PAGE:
The digital team starts with a discussion of their major priorities that technology has the potential to solve. Then, they look and see if there are any digital tools already in play at the health system that could work. If not, they turn to the startup or third-party world 

“If we don’t find something then we look out into the market and engage with startups, engage with other technology companies that may be addressing it,” she said. “If we found something, then we will bring it into our ecosystem and test it out.”

The pilot process at Providence St. Joseph’s is set up with defined metrics and a clear problem that the technology is targeting, according to Vaezy. Recently there has been discussions over bloated or unnecessary pilots ("pilotitis," as many call it).   

“I think pilots unto themselves aren’t bad things,” she said. “We have to be able to test technology and make sure it works in our environment, and works with our patient populations, and does the thing it says it is going to do — ultimately, that these things work. Doing an experiment and a pilot is the right thing to do.”

The issue with pilots is that there is often not a defined next step once the pilot is finished, or there are no specific metrics that the pilot is judged on, she said. Having goals from the onset is key, she said. 

“If our pilots are successful we can scale those enterprise wide where appropriate,” she said. “If they are not successful or we didn’t find something in the market, that is when we will evaluate the possibility of building ourselves.”

Creating in-house digital tools has its pros and cons, often requiring a lot of resources. 

“If we build we then have a commercialization strategy around incubation and innovation efforts, meaning that we will then sell whatever we built to other health systems so they can deploy it across their patient populations and we can start the adoption of it that way,” she said. “We also create companies around anything we develop. That is why it is important to make sure that the market is sufficient, because development and actual innovation and incubation takes a lot of time and [is] resource intensive, and we want to make sure that it supports the effort.”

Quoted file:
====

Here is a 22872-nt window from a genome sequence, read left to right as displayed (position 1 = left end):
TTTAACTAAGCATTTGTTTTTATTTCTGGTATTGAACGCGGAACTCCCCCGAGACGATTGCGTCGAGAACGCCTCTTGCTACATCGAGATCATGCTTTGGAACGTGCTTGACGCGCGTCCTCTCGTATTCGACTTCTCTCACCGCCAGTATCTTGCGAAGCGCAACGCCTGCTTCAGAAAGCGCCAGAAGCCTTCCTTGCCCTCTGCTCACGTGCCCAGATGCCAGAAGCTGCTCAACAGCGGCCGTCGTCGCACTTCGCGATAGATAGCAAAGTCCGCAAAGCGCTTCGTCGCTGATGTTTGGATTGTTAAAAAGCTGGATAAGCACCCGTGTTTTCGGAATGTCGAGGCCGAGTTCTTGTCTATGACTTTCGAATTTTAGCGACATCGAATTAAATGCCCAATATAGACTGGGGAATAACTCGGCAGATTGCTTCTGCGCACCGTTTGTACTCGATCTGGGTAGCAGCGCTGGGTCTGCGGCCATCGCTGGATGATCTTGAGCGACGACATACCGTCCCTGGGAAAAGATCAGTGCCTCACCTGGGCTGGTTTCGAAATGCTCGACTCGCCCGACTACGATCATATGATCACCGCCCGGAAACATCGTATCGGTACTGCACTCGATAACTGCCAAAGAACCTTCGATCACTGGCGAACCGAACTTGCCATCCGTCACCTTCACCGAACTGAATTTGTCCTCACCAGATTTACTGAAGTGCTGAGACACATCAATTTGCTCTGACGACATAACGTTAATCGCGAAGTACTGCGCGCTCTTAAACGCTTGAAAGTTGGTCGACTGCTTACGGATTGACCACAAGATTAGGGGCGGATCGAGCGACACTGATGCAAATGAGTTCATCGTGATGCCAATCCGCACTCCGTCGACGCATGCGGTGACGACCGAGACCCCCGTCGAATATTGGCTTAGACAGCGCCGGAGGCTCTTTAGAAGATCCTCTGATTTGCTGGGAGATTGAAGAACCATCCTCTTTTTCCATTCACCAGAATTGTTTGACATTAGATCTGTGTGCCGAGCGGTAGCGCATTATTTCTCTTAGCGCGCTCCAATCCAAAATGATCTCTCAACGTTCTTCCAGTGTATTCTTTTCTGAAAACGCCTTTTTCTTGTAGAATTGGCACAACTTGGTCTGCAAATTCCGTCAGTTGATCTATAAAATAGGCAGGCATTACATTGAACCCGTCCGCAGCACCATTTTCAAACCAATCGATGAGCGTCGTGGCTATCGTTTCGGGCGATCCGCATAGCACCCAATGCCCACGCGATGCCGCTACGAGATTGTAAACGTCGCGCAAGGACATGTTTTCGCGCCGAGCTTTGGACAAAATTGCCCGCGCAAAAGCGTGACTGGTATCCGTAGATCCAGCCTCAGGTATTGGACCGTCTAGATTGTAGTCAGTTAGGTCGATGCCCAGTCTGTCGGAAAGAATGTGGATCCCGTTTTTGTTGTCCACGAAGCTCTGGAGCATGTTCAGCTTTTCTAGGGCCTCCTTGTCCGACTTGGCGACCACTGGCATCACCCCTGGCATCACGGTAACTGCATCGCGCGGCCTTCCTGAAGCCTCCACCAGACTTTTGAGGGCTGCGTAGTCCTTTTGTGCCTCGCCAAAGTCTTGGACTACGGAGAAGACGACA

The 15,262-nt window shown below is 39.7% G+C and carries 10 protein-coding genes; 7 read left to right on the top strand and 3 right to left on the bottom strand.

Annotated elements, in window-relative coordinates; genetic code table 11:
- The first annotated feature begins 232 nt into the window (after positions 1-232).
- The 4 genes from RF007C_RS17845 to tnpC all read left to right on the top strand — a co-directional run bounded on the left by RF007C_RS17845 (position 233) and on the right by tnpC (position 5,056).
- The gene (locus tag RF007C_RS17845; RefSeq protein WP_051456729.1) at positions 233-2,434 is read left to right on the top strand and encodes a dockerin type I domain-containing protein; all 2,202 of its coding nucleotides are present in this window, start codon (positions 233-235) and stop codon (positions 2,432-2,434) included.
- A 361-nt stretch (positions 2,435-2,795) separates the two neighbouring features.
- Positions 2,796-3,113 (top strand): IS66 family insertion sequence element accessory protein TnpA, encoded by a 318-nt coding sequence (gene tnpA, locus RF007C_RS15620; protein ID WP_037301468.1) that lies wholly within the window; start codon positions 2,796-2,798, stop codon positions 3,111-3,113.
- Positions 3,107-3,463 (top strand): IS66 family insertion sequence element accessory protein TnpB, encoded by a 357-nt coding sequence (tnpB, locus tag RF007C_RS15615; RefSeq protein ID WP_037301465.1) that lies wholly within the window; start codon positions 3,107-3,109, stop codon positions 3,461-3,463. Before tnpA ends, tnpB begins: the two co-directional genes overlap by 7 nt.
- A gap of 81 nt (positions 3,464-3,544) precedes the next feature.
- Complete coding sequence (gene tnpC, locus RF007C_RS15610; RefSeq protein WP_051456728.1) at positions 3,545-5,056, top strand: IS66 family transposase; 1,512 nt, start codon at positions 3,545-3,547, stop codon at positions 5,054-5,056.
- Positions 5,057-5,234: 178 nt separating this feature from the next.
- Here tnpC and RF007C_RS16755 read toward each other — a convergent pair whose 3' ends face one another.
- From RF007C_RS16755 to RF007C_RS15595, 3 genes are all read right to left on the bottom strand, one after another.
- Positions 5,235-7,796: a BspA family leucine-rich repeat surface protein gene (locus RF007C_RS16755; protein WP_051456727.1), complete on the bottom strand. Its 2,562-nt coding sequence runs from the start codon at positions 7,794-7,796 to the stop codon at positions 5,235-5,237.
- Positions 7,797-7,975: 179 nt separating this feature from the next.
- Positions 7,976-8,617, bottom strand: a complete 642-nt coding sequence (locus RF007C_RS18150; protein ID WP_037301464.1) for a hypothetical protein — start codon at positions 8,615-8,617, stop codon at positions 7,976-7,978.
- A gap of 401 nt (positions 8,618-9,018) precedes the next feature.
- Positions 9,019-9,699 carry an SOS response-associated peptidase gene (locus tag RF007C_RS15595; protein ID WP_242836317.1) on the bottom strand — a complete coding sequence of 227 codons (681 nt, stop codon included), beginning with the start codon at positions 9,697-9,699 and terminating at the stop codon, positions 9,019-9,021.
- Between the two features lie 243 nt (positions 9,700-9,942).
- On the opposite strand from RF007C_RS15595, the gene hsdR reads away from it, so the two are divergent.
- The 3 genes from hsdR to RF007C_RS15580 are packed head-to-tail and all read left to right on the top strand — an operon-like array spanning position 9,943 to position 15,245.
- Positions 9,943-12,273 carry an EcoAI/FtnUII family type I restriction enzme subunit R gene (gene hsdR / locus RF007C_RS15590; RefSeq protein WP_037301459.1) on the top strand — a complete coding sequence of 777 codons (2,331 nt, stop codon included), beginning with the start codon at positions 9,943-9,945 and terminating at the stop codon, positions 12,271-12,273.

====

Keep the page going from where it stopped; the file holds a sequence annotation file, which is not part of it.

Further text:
However, creating an in-house tool helps to side step some of the challenges startups often face.  

“I think startups have a tough job. They are on the outside and they are trying to solve what they think are major health systems problems that can be addressed through health technologies,” she said. 

Companies that are incubated in the system, on the other hand, are able to get a closer look at what a provider’s daily problems look like. 

“Xealth was a company we incubated and because they had access to our technology ecosystem and our clinicians and our care team, they were able to design Xealth with our end user in mind; around the provider’s clinical work flow and how they operated with the EHR. And they built a technology that physicians really wanted to use because they did it with the clinician’s workflow.”

Vaezy said that at Providence St. Joseph Health, the digital team is seeking to create more transparency for startups to work with them in the future. 

“What we’ve tried to do at Providence is say ‘Hey we have this rigorous process we are going to start publishing our priorities.’ So that we expose some of this information that they need to engage with us more readily and create an ecosystem.”